1933 So This Is Harris! Himself Short
1936 Double or Nothing Himself Short
1937 Turn Off the Moon Himself
1937 Romancing Along Short
1937 Harris in the Spring Himself
1939 Man About Town Ted Nash
1940 Buck Benny Rides Again Himself
1940 Dreaming Out Loud Peter Atkinson
1945 I Love a Bandleader Phil Burton
1950 Wabash Avenue Mike Stanley
1951 Here Comes the Groom Himself Uncredited
1951 The Wild Blue Yonder Sgt. Hank Stack
1951 Starlift Himself
1954 The High and the Mighty Ed Joseph
1956 Anything Goes Steve Blair
1956 Good-bye, My Lady A.H. "Cash" Evans
1956 Saturday Spectacular: Manhattan Tower Billy TV movie
1960 The Big Sell Salesman
1963 The Wheeler Dealers Ray Jay Fox
1964 The Patsy Chic Wymore
1967 The Cool Ones MacElwaine
1967 The Jungle Book Baloo the Bear Voice
1970 The Aristocats Thomas O'Malley Voice
1971 Tom Jones: Movin' Up the River Himself
1971 The Gatling Gun Luke Boland
1973 Robin Hood Little John - A Bear Voice
1991 Rock-a-Doodle Narrator / Patou Voice, (final film role)


Year Title Role Notes
1957 This Is Your Life Himself
1964 Ben Casey Clarence Simmons Episode: "The Only Place Where They Know My Name"
1966 The Milton Berle Show Himself Episode #1.7
1966-1970 The Dean Martin Show Himself Eight episodes
1967 F Troop Flaming Arrow Episode: "What are you doing after the massacre"
1968 The Lucy Show Phil Stanley Episode: "Lucy and Phil Harris"
1969 The Johnny Cash Show Himself Episode #1.15
1970 This Is Tom Jones Himself Episode #2.19
1975 Dinah! Himself Episode #2.43
1978 Fantasy Island Will Fields Episode: "Carnival/The Vaudevillians"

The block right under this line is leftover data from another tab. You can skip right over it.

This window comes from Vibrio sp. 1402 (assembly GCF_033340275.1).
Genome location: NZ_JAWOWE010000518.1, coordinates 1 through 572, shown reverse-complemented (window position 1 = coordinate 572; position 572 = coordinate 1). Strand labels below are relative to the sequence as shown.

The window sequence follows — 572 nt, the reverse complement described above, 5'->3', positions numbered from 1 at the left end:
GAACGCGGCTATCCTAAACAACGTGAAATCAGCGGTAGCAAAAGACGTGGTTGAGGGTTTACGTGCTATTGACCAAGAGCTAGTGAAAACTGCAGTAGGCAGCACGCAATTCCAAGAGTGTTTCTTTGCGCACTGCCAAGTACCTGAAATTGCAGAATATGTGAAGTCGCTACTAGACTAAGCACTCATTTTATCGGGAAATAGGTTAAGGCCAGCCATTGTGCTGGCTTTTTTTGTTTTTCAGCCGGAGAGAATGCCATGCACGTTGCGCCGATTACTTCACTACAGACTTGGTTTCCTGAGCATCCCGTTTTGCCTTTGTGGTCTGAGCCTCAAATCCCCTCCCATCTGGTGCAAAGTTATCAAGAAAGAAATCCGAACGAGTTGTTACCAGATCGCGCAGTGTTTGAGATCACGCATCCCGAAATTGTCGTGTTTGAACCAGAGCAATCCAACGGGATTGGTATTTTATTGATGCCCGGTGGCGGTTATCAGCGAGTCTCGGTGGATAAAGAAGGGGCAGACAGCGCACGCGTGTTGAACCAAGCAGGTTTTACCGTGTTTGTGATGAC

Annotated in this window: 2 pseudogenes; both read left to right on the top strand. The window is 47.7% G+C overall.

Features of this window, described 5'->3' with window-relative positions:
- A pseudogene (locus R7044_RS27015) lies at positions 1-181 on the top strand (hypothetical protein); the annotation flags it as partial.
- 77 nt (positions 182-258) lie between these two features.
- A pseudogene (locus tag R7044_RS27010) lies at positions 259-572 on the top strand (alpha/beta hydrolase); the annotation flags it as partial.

1980 The Love Boat Harvey Cronkle Episode: "Rent a Romeo/Matchmaker/Y' Gotta Have Heart"
1984 This Is Your Life Himself
1985 The Disney Family Album Himself Episode: "Voice Actors"
  • NBC Salutes the 25th Anniversary of the Wonderful World of Disney – TV documentary (1978) – Himself

Radio appearancesEdit

Year Program Episode/source
1951 Suspense Death on My Hands[11]


  1. ^ "Radiography". The Los Angeles Times. 20 September 1936. p. 62. Retrieved 27 March 2018.
  2. ^ a b c "Phil Harris, Comic, Bandleader". The Press-Enterprise. Riverside, California. August 13, 1995. p. B5.
  3. ^ "Benny Show's Phil Harris Dies at 89". Los Angeles Times. August 13, 1995.
  4. ^ Motion Picture and Television Magazine, November 1952, page 33, Ideal Publishers
  5. ^ Voice actor decisions – Baloo and Kit Jymn Magon, co-creator of TaleSpin who initially cast Harris for the role of Baloo: "his age was a factor. He didn't have the slick, con man timing anymore. I loved working with Phil, so I was distraught to inform management that he just wasn't going to work out for 65 episodes. (Besides, we had to chauffeur him to and from Palm Springs for the recording sessions – a 4 hour round trip!!)",
  6. ^ Lobosco, David (March 14, 2010). "THE BING CROSBY NEWS ARCHIVE: SPOTLIGHT ON PHIL HARRIS".
  7. ^ Benny Show's Phil Harris Dies at 89, Obituary in the Los Angeles Times dated August 13, 1995 (retrieved June 30, 2012).
  8. ^ Brooks, Patricia; Brooks, Jonathan (2006). "Chapter 8: East L.A. and the Desert". Laid to Rest in California: a guide to the cemeteries and grave sites of the rich and famous. Guilford, CT: Globe Pequot Press. p. 245. ISBN 978-0762741014. OCLC 70284362.
  9. ^ Henderson, Moya; Palm Springs Historical Society (2009). Images of America: Palm Springs. Charleston, SC: Arcadia Publishing. p. 102. ISBN 978-0-7385-5982-7.
  10. ^ "The Brightest Stars from New-York to Los Angeles" (PDF). Archived from the original on October 13, 2012.
  11. ^ "Those Were the Days". Nostalgia Digest. 39 (1): 32–41. Winter 2013.


External linksEdit